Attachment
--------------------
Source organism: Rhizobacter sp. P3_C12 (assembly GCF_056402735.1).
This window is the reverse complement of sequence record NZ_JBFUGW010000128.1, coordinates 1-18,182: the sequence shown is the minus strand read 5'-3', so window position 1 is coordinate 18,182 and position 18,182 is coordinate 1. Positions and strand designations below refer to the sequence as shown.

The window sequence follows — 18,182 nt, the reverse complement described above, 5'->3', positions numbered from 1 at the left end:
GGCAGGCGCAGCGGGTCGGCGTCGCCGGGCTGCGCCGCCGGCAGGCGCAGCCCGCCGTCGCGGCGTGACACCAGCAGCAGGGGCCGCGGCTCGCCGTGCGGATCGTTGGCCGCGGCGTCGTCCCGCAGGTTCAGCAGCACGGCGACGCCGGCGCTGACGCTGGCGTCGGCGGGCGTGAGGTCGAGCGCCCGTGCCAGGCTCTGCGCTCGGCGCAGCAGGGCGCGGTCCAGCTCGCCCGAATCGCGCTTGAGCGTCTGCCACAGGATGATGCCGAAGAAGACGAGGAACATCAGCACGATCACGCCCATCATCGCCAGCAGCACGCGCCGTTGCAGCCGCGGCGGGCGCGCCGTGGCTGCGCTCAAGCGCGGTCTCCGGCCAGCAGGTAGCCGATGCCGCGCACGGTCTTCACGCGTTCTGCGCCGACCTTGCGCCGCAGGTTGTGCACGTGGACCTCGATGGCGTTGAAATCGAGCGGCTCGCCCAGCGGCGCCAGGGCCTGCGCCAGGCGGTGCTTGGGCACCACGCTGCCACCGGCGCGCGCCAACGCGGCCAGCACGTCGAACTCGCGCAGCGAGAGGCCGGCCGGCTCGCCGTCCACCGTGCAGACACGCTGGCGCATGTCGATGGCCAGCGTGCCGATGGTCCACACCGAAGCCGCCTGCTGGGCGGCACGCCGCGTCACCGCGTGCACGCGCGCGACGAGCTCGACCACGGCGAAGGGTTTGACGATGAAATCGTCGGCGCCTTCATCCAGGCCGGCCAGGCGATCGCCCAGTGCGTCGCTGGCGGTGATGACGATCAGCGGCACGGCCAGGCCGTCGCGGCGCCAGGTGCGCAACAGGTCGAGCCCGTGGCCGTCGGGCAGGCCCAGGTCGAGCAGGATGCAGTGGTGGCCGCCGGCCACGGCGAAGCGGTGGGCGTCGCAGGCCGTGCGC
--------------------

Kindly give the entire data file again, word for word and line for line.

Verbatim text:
Source organism: Rhizobacter sp. P3_C12 (assembly GCF_056402735.1).
This window is the reverse complement of sequence record NZ_JBFUGW010000128.1, coordinates 1-18,182: the sequence shown is the minus strand read 5'-3', so window position 1 is coordinate 18,182 and position 18,182 is coordinate 1. Positions and strand designations below refer to the sequence as shown.

The window sequence follows — 18,182 nt, the reverse complement described above, 5'->3', positions numbered from 1 at the left end:
GGCAGGCGCAGCGGGTCGGCGTCGCCGGGCTGCGCCGCCGGCAGGCGCAGCCCGCCGTCGCGGCGTGACACCAGCAGCAGGGGCCGCGGCTCGCCGTGCGGATCGTTGGCCGCGGCGTCGTCCCGCAGGTTCAGCAGCACGGCGACGCCGGCGCTGACGCTGGCGTCGGCGGGCGTGAGGTCGAGCGCCCGTGCCAGGCTCTGCGCTCGGCGCAGCAGGGCGCGGTCCAGCTCGCCCGAATCGCGCTTGAGCGTCTGCCACAGGATGATGCCGAAGAAGACGAGGAACATCAGCACGATCACGCCCATCATCGCCAGCAGCACGCGCCGTTGCAGCCGCGGCGGGCGCGCCGTGGCTGCGCTCAAGCGCGGTCTCCGGCCAGCAGGTAGCCGATGCCGCGCACGGTCTTCACGCGTTCTGCGCCGACCTTGCGCCGCAGGTTGTGCACGTGGACCTCGATGGCGTTGAAATCGAGCGGCTCGCCCAGCGGCGCCAGGGCCTGCGCCAGGCGGTGCTTGGGCACCACGCTGCCACCGGCGCGCGCCAACGCGGCCAGCACGTCGAACTCGCGCAGCGAGAGGCCGGCCGGCTCGCCGTCCACCGTGCAGACACGCTGGCGCATGTCGATGGCCAGCGTGCCGATGGTCCACACCGAAGCCGCCTGCTGGGCGGCACGCCGCGTCACCGCGTGCACGCGCGCGACGAGCTCGACCACGGCGAAGGGTTTGACGATGAAATCGTCGGCGCCTTCATCCAGGCCGGCCAGGCGATCGCCCAGTGCGTCGCTGGCGGTGATGACGATCAGCGGCACGGCCAGGCCGTCGCGGCGCCAGGTGCGCAACAGGTCGAGCCCGTGGCCGTCGGGCAGGCCCAGGTCGAGCAGGATGCAGTGGTGGCCGCCGGCCACGGCGAAGCGGTGGGCGTCGCAGGCCGTGCGC